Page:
Here at TAHOEMADE™ we have made it our mission since day one to implement sustainable practices while providing the highest quality apparel to you - our friends, our families, and our valued followers from all over the world. We source all of our fabrics from within the country as well as Canada and Mexico (where do you think we get those authentic serapes for the hoodies?). From this point the fabrics and their coinciding spec sheets are sent to our manufacturer in San Francisco. Now you may be thinking…wait isn’t it TAHOEMADE? Like made in Tahoe? Well, not quite. All of our garments are designed in and inspired by our beautiful home of Lake Tahoe, however, due to limitations in trained technical sewers/cutters in our region, economic factors and the fact we want to deliver the highest quality garments, our manufacturing is executed just a couple hours away in the Bay.
This past week we headed down into the heart of San Fran to check in how production of our new collection, Desolation was coming along.
The building itself stands tall on Market Street as pedestrians from all walks of life hustle and bustle their way along the brick sidewalk. Upon entering, we are elevated up to the fourth floor where rows of intricate sewing machines and cutting machines sit on top of the employee work stations while rolls of various fabrics and threads line the walls.
While speaking to the manufacturing offices manager, Miranda, we were able to get some more information on the factory and its employees.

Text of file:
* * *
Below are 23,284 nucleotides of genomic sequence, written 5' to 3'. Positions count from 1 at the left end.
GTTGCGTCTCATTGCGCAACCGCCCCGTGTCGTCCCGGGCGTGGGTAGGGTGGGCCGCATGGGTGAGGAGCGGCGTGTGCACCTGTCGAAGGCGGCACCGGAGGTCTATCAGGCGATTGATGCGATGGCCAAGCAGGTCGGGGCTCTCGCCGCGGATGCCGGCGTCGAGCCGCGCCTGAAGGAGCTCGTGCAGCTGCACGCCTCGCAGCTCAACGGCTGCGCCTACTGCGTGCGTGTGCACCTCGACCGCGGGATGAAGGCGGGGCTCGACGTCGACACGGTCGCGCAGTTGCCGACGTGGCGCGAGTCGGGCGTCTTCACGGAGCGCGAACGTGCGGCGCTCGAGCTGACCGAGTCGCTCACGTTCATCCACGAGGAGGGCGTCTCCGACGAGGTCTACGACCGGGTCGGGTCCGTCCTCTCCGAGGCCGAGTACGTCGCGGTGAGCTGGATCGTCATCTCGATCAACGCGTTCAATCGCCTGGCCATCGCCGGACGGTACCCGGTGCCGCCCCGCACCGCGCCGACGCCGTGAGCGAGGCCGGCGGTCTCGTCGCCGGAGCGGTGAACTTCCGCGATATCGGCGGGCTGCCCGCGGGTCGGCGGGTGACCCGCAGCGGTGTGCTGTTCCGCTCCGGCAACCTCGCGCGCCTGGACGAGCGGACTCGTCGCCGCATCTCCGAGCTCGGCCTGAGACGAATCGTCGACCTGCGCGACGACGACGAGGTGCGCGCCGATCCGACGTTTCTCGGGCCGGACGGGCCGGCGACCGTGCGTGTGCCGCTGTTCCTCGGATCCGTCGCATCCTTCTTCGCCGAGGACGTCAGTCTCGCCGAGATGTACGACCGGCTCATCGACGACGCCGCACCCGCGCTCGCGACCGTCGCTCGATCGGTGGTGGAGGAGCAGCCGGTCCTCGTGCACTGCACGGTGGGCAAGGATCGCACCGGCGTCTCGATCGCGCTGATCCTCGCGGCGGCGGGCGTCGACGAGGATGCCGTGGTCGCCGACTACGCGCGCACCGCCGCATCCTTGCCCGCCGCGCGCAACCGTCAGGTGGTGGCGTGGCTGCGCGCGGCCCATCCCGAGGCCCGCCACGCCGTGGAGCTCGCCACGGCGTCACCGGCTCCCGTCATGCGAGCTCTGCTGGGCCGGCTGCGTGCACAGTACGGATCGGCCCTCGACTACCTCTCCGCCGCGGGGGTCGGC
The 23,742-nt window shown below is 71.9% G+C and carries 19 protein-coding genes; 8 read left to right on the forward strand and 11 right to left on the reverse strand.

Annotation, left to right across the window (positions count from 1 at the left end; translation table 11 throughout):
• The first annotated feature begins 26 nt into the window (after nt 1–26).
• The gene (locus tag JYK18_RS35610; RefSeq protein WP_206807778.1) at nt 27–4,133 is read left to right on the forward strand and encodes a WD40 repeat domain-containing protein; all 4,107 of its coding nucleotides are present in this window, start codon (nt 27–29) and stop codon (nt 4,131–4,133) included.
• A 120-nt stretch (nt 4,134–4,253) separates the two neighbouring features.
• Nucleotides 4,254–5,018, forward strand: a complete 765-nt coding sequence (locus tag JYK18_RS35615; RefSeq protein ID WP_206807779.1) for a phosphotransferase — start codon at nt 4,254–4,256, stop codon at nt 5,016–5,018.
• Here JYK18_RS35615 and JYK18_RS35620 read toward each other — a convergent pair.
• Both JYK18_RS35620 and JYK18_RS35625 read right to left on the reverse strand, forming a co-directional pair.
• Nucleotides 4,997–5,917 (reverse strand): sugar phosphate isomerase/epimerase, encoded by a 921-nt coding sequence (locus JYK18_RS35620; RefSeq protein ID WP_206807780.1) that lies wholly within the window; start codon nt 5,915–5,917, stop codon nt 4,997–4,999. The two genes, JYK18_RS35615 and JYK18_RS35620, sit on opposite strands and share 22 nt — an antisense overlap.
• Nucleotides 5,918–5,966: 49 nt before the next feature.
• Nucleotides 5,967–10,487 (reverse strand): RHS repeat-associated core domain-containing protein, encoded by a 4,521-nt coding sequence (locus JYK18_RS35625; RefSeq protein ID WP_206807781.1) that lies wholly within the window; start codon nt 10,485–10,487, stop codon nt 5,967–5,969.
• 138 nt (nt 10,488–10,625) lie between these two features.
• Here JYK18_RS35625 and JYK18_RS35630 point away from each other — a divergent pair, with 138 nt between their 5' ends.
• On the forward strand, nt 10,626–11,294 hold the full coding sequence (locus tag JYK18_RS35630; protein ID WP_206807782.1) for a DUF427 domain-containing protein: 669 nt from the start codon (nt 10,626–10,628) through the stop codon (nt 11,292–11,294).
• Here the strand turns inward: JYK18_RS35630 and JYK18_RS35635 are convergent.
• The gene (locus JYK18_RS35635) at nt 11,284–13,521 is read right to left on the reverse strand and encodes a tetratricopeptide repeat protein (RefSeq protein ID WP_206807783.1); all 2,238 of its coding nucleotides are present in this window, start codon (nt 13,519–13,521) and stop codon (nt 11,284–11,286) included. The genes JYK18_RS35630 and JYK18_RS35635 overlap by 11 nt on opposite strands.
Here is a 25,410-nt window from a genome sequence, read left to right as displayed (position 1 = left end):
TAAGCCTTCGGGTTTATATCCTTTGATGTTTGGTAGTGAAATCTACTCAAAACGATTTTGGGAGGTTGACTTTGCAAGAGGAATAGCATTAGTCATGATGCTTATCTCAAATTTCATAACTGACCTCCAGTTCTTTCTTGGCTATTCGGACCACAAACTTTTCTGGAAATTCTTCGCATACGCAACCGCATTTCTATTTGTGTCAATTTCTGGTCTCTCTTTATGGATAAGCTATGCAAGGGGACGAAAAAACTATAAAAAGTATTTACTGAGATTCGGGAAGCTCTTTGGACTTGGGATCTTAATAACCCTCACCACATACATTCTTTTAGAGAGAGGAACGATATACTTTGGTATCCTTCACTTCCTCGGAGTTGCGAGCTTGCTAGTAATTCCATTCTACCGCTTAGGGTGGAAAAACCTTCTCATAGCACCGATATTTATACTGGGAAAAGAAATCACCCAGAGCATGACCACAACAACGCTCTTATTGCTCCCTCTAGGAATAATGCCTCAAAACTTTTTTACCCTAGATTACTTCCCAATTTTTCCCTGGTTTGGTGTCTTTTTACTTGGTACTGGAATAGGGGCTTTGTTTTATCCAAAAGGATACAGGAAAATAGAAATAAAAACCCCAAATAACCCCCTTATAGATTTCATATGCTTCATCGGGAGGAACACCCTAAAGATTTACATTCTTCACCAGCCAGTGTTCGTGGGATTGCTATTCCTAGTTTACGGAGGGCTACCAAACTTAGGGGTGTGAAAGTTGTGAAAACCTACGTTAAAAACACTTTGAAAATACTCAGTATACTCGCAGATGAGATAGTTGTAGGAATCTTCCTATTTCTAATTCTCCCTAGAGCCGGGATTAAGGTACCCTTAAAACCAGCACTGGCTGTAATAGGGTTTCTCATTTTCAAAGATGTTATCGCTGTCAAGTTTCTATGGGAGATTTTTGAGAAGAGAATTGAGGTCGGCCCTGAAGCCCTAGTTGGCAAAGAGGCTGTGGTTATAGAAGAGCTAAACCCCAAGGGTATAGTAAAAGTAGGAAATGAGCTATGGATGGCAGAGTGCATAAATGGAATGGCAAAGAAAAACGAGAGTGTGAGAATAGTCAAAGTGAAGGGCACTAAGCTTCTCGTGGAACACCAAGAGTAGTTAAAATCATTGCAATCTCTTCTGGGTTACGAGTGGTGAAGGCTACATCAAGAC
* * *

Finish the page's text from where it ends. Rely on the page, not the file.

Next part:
Miranda herself has been in the business for over thirty years, working both in Hong Kong and here at National Apparel for the last ten years.
National Apparel has been in the city for over fifteen years and their business has grown over the years as the number of manufacturing firms has dropped significantly. Miranda reveals that, “In San Francisco there were more than 600 sewing factories twenty or thirty years ago, but now its narrowed down to less than sixty. And it used to be that our shop was small but now its changed to a pretty good size… not the biggest but maybe within the five biggest in San Francisco.”
When we asked her about the sewing and cutting industry as a whole she disclosed that the industry is dwindling because of the lack of trained laborers, however, it still does create job opportunities in larger cities such as San Francisco and Los Angeles.
They do everything from the cutting and sewing, to adding the trimming and packaging the garment.
We were able to catch the head cutter go to work on our fabrics for our Gefo Hoodie half-zip, dropping this winter along with the rest of the Desolation Collection.
The roll of fabric is first laid out on the table. The marker sheet, which is used as a blueprint for the cutting process, is then laid on top of the layers of fabric to be used a visual guideline.
At this point, the cutter meticulously runs the cutting blade through the layers of fabric, making precise cuts along the marked guidelines, forming the pieces of fabric that will soon become part of a greater whole.
After sewing the pieces together, any trimmings are added to the garment, including zippers, hang tags, etc. From there the garment is packaged and ready for delivery.